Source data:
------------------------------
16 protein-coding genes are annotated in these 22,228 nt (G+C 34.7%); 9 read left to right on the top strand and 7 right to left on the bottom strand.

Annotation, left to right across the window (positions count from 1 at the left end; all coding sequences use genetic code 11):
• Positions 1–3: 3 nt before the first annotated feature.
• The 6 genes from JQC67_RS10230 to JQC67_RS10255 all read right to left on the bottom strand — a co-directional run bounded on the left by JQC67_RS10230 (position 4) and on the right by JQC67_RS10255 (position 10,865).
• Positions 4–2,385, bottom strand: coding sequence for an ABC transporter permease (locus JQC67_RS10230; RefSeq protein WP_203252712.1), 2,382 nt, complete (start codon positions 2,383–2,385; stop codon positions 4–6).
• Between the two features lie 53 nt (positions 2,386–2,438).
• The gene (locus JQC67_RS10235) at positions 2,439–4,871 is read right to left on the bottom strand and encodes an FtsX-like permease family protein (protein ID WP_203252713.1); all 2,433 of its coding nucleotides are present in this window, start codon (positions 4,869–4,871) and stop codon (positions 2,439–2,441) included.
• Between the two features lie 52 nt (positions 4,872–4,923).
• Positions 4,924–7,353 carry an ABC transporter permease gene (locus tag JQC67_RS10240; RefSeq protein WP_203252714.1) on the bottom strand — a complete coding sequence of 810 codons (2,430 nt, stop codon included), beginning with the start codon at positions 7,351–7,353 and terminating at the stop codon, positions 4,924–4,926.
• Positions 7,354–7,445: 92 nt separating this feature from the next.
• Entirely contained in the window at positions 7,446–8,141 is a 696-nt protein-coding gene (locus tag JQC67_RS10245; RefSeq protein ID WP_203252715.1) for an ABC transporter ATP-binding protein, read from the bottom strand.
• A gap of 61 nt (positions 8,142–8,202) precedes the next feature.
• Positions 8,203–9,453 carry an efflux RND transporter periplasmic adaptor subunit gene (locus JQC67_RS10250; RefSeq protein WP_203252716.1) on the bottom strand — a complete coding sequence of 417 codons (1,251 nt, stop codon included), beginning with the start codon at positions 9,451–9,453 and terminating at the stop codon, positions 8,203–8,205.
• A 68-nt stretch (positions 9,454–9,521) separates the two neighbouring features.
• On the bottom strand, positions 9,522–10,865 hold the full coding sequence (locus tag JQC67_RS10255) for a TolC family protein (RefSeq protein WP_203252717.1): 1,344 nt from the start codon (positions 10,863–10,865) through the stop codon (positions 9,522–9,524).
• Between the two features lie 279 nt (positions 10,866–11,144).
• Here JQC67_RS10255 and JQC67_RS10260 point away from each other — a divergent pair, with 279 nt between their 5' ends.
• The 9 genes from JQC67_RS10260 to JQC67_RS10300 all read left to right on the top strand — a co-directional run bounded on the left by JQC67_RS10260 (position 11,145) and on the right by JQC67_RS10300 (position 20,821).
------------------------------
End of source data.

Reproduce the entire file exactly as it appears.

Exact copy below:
16 protein-coding genes are annotated in these 22,228 nt (G+C 34.7%); 9 read left to right on the top strand and 7 right to left on the bottom strand.

Annotation, left to right across the window (positions count from 1 at the left end; all coding sequences use genetic code 11):
• Positions 1–3: 3 nt before the first annotated feature.
• The 6 genes from JQC67_RS10230 to JQC67_RS10255 all read right to left on the bottom strand — a co-directional run bounded on the left by JQC67_RS10230 (position 4) and on the right by JQC67_RS10255 (position 10,865).
• Positions 4–2,385, bottom strand: coding sequence for an ABC transporter permease (locus JQC67_RS10230; RefSeq protein WP_203252712.1), 2,382 nt, complete (start codon positions 2,383–2,385; stop codon positions 4–6).
• Between the two features lie 53 nt (positions 2,386–2,438).
• The gene (locus JQC67_RS10235) at positions 2,439–4,871 is read right to left on the bottom strand and encodes an FtsX-like permease family protein (protein ID WP_203252713.1); all 2,433 of its coding nucleotides are present in this window, start codon (positions 4,869–4,871) and stop codon (positions 2,439–2,441) included.
• Between the two features lie 52 nt (positions 4,872–4,923).
• Positions 4,924–7,353 carry an ABC transporter permease gene (locus tag JQC67_RS10240; RefSeq protein WP_203252714.1) on the bottom strand — a complete coding sequence of 810 codons (2,430 nt, stop codon included), beginning with the start codon at positions 7,351–7,353 and terminating at the stop codon, positions 4,924–4,926.
• Positions 7,354–7,445: 92 nt separating this feature from the next.
• Entirely contained in the window at positions 7,446–8,141 is a 696-nt protein-coding gene (locus tag JQC67_RS10245; RefSeq protein ID WP_203252715.1) for an ABC transporter ATP-binding protein, read from the bottom strand.
• A gap of 61 nt (positions 8,142–8,202) precedes the next feature.
• Positions 8,203–9,453 carry an efflux RND transporter periplasmic adaptor subunit gene (locus JQC67_RS10250; RefSeq protein WP_203252716.1) on the bottom strand — a complete coding sequence of 417 codons (1,251 nt, stop codon included), beginning with the start codon at positions 9,451–9,453 and terminating at the stop codon, positions 8,203–8,205.
• A 68-nt stretch (positions 9,454–9,521) separates the two neighbouring features.
• On the bottom strand, positions 9,522–10,865 hold the full coding sequence (locus tag JQC67_RS10255) for a TolC family protein (RefSeq protein WP_203252717.1): 1,344 nt from the start codon (positions 10,863–10,865) through the stop codon (positions 9,522–9,524).
• Between the two features lie 279 nt (positions 10,866–11,144).
• Here JQC67_RS10255 and JQC67_RS10260 point away from each other — a divergent pair, with 279 nt between their 5' ends.
• The 9 genes from JQC67_RS10260 to JQC67_RS10300 all read left to right on the top strand — a co-directional run bounded on the left by JQC67_RS10260 (position 11,145) and on the right by JQC67_RS10300 (position 20,821).